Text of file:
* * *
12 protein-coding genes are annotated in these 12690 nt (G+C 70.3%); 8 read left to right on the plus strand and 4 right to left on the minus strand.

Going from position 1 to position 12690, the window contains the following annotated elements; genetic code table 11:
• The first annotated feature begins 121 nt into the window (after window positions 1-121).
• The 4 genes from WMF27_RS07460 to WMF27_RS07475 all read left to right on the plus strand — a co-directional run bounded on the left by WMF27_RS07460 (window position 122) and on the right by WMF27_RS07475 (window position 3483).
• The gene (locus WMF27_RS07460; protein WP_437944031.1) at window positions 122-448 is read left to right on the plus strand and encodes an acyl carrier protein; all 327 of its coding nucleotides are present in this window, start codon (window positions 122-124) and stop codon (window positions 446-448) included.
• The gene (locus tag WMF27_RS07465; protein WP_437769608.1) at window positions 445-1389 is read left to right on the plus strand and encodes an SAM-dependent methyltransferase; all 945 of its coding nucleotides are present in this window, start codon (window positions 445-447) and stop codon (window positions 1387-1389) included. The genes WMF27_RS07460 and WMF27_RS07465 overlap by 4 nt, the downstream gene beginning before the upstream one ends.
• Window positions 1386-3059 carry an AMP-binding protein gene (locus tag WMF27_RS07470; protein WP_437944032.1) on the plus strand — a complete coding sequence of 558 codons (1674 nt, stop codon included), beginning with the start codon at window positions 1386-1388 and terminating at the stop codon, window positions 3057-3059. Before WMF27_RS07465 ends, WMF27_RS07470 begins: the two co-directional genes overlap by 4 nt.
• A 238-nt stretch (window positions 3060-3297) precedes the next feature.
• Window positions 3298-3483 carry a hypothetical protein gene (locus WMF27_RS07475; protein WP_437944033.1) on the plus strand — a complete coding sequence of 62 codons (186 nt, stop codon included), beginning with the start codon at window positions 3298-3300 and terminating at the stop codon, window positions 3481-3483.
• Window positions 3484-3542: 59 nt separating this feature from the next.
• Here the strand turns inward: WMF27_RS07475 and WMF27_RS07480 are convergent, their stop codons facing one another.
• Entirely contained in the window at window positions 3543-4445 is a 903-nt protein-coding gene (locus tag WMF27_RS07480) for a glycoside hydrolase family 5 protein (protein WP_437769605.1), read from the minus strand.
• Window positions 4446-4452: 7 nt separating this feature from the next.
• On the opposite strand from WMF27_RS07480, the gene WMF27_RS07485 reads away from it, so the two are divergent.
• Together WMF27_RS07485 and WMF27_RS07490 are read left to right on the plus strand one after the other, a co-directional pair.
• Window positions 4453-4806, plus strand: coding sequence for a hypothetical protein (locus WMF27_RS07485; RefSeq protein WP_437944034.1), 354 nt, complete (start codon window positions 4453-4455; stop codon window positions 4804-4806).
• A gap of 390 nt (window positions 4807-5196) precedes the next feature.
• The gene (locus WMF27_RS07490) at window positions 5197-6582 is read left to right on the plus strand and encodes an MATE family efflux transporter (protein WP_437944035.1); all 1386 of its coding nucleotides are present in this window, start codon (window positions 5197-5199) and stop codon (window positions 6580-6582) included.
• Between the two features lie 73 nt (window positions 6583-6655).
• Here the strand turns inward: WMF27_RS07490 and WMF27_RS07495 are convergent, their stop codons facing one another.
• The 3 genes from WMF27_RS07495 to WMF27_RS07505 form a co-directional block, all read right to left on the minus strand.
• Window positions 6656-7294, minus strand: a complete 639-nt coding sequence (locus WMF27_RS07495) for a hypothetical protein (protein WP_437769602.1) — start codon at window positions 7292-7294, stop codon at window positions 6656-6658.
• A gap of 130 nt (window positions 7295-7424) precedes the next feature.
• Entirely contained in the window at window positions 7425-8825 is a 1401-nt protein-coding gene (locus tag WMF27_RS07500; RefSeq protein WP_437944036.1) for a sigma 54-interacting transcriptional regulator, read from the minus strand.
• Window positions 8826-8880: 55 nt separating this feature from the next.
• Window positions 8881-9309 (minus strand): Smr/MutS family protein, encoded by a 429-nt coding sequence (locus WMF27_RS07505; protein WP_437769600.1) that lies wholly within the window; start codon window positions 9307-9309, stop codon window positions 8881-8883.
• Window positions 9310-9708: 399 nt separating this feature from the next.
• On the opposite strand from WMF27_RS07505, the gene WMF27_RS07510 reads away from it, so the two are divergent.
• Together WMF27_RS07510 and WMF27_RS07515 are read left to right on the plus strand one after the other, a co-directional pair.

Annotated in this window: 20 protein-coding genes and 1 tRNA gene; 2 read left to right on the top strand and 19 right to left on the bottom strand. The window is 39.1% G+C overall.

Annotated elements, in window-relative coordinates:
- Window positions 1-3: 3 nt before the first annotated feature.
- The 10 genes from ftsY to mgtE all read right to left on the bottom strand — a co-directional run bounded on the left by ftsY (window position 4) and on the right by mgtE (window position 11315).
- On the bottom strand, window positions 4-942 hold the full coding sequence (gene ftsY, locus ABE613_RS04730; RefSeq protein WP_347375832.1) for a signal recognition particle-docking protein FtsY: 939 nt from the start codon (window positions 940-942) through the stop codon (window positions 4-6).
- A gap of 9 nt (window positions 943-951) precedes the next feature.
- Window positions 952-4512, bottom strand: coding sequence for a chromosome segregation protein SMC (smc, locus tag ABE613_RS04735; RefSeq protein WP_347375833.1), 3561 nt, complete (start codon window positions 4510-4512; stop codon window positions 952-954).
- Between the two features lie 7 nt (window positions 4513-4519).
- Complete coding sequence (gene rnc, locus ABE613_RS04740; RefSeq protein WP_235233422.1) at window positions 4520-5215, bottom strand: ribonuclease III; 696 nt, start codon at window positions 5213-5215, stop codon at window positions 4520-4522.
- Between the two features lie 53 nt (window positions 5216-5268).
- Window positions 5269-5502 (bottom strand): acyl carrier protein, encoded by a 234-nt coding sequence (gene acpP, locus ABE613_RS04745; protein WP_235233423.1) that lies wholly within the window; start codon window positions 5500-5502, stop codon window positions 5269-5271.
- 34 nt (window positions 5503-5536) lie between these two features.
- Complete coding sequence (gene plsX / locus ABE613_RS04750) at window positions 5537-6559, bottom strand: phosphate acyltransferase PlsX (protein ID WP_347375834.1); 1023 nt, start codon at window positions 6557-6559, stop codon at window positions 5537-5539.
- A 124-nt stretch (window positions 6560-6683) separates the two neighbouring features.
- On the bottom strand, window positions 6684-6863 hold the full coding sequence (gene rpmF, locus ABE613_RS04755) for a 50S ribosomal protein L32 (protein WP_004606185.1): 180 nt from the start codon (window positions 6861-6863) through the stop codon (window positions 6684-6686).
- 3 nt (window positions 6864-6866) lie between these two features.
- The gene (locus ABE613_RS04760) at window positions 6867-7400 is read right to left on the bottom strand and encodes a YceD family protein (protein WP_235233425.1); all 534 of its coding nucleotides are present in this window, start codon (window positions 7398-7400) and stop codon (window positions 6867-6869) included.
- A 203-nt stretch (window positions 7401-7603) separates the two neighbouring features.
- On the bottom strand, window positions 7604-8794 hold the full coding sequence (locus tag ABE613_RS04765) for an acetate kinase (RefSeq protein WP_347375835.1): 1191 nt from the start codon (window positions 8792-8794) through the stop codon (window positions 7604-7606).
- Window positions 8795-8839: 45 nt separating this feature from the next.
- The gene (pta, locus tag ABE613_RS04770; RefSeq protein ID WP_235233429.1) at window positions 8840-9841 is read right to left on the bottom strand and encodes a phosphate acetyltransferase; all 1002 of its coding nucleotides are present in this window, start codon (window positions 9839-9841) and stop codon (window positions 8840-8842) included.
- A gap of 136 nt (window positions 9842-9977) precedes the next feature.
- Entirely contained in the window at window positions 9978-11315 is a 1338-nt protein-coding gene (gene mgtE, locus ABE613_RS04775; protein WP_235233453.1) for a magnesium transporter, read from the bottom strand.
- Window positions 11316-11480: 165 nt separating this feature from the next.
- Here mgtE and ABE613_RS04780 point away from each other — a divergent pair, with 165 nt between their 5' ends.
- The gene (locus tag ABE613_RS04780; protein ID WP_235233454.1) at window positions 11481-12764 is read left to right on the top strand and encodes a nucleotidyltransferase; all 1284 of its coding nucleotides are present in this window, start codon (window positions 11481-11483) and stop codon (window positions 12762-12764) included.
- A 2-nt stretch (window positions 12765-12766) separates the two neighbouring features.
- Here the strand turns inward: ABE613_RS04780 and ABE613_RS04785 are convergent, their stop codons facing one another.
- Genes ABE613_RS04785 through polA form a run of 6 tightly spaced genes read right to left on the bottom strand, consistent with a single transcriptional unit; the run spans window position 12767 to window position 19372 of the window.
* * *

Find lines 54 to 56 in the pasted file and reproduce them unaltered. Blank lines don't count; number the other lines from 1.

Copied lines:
- Here mgtE and ABE613_RS04780 point away from each other — a divergent pair, with 165 nt between their 5' ends.
- The gene (locus tag ABE613_RS04780; protein ID WP_235233454.1) at window positions 11481-12764 is read left to right on the top strand and encodes a nucleotidyltransferase; all 1284 of its coding nucleotides are present in this window, start codon (window positions 11481-11483) and stop codon (window positions 12762-12764) included.
- A 2-nt stretch (window positions 12765-12766) separates the two neighbouring features.